Tag Archives: muckleshoot tribe

Lake Washington Sockeye Count Tops 110,000, But Declining

The odds of a Lake Washington sockeye fishery this year — long to begin with — seem remoter still with today’s updated count unless somehow hesitant salmon managers acquiesce to a Hail Mary bid.

A total of 111,509 have passed through the Ballard Locks since the tally began June 12, and the year’s best days appear to be behind us.

IT’S BEEN 11 YEARS SINCE THE LAST LAKE WASHINGTON SOCKEYE FISHERY, AND DESPITE CALLS FOR AN “OLD TIMES SAKE” SEASON THIS YEAR, THAT’S INCREASINGLY UNLIKELY WITH THE LATEST BALLARD LOCKS COUNTS. (ANDY WALGAMOTT)

Nearly 7,500 were counted July 4, with 21,740 in the three days before and day afterwards.

But since then daily counts have dipped to 2,772 Wednesday and 2,271 yesterday.

The run has typically peaked by now, though of note 2006 didn’t hit its midmark till mid-July.

If there’s good news, it’s that the forecast of 77,292 was wrong, and there does appear to be some softening on the standing escapement goal of 350,000 sockeye to trigger sport and commercial tribal fisheries.

According to a recent WDFW letter, talks have been ongoing with the comanagers about “a new abundance-based management framework that allows for some directed fisheries at run-sizes of 200,000 or greater.”

Written July 7, the communique from Director Jim Unsworth expresses cautious optimism that that figure might be reached.

But Frank Urabeck, a longtime recreational angling advocate who closely watches the counts, now estimates the run will come in somewhere north of 130,000, which is above the 100,000 that he hoped might trigger a “token, for old times’ sake” fishery on Lake Washington, where we haven’t seen a sockeye season since 2006.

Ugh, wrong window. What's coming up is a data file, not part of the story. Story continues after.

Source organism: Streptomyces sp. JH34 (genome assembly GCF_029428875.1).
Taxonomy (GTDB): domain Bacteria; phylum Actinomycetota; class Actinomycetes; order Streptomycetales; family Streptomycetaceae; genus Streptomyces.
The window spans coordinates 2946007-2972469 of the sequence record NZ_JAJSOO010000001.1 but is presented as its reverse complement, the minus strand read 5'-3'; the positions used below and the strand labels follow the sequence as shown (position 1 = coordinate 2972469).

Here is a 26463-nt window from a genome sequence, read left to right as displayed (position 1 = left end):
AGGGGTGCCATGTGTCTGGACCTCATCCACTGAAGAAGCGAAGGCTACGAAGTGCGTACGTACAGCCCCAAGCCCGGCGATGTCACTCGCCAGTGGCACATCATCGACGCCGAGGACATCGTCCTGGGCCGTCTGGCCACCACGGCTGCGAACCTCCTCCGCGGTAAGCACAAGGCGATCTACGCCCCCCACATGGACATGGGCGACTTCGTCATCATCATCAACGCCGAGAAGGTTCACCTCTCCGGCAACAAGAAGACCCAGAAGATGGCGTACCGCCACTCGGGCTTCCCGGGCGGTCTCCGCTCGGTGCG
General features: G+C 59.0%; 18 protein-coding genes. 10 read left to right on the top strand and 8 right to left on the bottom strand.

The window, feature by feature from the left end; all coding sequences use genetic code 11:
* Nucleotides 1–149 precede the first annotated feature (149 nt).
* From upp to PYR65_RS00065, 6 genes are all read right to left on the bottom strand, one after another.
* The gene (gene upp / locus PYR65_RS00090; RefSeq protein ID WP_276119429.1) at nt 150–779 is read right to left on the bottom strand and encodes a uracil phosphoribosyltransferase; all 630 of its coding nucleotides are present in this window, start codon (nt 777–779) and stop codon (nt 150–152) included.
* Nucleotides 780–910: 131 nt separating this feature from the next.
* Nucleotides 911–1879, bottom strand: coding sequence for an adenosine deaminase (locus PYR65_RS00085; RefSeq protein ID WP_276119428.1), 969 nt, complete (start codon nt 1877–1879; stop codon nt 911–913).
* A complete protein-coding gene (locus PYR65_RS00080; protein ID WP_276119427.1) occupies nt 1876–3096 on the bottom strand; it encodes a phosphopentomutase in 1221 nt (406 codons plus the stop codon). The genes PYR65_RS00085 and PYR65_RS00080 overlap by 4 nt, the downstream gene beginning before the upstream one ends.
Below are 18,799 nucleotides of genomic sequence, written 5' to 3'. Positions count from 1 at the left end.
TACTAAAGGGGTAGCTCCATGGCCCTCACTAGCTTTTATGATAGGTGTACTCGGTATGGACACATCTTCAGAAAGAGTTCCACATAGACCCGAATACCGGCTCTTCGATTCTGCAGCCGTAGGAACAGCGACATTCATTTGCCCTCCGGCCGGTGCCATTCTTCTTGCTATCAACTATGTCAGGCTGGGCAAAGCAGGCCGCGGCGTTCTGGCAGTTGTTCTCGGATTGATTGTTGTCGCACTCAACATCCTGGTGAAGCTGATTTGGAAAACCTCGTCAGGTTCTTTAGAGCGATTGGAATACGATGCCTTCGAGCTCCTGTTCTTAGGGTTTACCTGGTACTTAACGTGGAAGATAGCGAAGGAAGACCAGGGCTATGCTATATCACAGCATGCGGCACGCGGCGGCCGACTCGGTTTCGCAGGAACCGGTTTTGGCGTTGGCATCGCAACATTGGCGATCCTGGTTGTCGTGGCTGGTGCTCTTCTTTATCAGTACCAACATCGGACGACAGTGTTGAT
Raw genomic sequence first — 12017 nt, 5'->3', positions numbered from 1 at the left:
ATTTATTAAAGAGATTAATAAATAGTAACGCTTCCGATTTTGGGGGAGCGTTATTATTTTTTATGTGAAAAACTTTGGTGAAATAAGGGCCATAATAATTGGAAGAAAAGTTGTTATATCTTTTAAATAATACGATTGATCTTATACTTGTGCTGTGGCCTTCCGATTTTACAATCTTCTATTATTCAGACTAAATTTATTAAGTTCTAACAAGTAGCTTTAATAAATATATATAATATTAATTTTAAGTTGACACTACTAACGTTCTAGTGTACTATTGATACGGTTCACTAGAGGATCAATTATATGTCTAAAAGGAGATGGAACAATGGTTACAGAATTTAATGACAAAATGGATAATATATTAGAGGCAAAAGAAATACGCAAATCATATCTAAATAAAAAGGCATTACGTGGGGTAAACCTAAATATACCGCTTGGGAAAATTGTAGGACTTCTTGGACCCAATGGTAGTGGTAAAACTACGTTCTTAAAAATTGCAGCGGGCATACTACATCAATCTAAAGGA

Since then, an average of 78,000 — high: 2013’s 178,422; low: 2009’s 21,718 — have entered the locks with fewer still actually spawning.

By comparison, between 2006 and 1972, only three years saw 78,000 or fewer sockeye enter; even the bad salmon years of the mid-1990s were higher.

It’s believed that despite the new Seattle Public Utilities hatchery on the Cedar River, young sockeye are suffering increasing and strong predation in the lake and as they make their way through the Ship Canal, which also appears to be a thermal block for returning adults, leaving them more prone to disease.

This year’s run would also have been at sea during the fish-run-destroying Blob.

Among Urabeck’s aims is to draw attention to what he considers to be a failing run, and he sees this year’s return as what amounts to a last-gasp opportunity to get anglers on the lake and rally support for what once was a wonderful salmon fishery in the heart of the state’s biggest metropolis.

If you never had a chance to partake in it, it was the absolute best kind of insanity going.

Urabeck wants one last go.

“I encourage sportfishing anglers to contact Director Unsworth and the MIT to encourage them to avoid losing this special opportunity to gain public support for our fisheries programs,” he said this morning.

Unsworth, who wrote that Urabeck’s call for a season if the count hit 100,000 “certainly caught my attention,” agreed that Lake Washington salmon aren’t faring well, but was more optimistic about the future.

“It will be a challenging task, but the restoration of clear, clean, and swimmable water to Lake Washington in the 1960s shows what can be accomplished with our engaged and supportive public,” Unsworth states in the letter to Urabeck.

The director says that his agency as well as the tribes, county and utilities are “now implementing and advocating for the actions necessary to improve salmon survival in the Lake Washington basin.”

“In this urban setting, we will need to think ‘out-of-the-box’ to find solutions that provide for salmon in the future. In part, this will likely require rethinking how we use our hatcheries. As you recall, we joined with you and others in the Year-15 Comprehensive Review of the City of Seattle’s Habitat Conservation Plan in recommending new supplementation techniques that maximize fry-to-adult survival through a combination of extended rearing and delayed release timing,” Unsworth states.

Meanwhile, the Muckleshoot and Suquamish Tribes are holding their annual ceremonial and subsistence fisheries, with goals of 1,000 and 2,500 sockeye each, and yesterday saw dipnetting in the ladder as tribal biologists in conjunction with WDFW collected salmon for a longterm biological sampling program.